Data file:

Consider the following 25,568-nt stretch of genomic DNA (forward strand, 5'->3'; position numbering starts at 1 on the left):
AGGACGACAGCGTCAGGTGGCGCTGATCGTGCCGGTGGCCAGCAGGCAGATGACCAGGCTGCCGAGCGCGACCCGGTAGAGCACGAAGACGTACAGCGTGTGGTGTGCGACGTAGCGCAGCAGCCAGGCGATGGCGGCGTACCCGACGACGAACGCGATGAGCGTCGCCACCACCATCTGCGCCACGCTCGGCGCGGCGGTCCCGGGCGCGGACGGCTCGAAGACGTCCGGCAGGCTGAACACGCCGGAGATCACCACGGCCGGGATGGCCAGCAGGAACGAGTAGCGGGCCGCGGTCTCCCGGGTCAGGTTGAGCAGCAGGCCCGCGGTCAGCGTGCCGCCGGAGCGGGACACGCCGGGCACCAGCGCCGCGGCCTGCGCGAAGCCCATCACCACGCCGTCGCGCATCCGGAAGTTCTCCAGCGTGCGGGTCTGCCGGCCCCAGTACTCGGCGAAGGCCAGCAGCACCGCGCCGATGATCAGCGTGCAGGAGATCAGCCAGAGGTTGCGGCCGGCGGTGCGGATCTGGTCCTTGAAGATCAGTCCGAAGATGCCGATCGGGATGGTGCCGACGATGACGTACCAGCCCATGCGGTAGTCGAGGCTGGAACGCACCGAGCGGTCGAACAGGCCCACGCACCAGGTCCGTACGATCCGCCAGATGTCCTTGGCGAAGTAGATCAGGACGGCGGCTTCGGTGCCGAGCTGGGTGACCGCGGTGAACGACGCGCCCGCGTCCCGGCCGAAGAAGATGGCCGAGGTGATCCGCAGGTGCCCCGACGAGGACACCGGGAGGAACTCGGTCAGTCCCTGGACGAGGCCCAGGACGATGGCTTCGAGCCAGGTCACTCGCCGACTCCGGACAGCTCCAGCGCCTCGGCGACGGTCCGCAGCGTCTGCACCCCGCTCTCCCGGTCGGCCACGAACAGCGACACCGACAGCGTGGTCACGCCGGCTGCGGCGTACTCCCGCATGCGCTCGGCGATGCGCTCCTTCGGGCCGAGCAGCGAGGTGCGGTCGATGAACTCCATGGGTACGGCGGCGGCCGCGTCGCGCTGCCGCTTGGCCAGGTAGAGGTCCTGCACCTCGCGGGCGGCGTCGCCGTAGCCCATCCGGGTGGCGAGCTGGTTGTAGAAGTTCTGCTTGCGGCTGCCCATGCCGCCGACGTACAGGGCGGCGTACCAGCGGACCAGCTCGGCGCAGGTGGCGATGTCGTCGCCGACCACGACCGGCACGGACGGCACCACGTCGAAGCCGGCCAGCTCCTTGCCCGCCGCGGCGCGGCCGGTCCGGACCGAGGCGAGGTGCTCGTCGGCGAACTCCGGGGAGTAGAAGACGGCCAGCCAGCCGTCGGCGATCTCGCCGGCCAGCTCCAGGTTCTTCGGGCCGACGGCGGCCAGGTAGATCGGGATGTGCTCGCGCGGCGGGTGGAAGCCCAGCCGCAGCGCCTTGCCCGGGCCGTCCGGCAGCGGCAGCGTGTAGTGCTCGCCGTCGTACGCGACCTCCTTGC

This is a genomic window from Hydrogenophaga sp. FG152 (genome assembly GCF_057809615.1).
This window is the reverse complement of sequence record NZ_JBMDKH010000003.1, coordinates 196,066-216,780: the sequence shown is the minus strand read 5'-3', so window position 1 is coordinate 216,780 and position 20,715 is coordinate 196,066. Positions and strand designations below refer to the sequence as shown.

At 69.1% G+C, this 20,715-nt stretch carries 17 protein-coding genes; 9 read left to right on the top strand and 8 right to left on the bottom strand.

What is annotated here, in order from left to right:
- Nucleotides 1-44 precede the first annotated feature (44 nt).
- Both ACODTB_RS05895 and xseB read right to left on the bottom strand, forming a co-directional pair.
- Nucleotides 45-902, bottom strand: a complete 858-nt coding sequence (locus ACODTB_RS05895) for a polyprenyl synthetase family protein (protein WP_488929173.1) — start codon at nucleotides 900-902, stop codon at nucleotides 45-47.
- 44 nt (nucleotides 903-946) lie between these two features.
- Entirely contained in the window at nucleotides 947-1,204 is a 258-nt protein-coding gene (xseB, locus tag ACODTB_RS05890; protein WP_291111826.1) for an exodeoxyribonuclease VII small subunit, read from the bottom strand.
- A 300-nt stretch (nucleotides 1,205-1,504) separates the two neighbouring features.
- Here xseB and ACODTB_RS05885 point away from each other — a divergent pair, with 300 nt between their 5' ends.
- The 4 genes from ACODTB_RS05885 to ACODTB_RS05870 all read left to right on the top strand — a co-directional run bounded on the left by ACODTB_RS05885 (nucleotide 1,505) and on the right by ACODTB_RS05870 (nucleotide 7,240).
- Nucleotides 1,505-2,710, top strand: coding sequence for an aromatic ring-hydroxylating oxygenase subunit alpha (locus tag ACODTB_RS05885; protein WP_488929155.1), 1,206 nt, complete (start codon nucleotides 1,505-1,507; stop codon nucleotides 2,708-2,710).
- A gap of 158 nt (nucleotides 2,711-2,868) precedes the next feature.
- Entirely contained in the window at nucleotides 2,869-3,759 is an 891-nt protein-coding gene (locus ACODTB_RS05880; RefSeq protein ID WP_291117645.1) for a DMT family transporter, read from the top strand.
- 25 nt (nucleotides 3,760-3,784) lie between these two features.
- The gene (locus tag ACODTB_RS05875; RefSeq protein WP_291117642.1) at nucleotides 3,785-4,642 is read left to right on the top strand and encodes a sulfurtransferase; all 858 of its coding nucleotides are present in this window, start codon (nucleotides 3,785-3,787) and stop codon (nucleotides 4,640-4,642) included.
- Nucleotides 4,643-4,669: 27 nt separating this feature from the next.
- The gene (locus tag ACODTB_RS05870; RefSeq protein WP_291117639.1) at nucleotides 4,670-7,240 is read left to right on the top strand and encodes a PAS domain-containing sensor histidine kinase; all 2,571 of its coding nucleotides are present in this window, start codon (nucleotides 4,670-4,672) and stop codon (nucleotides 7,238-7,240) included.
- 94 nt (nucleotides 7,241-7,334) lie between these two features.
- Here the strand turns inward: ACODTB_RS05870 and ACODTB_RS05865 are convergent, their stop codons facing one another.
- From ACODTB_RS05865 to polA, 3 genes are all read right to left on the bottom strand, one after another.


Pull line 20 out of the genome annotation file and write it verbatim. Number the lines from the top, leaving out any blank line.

- Nucleotides 4,643-4,669: 27 nt separating this feature from the next.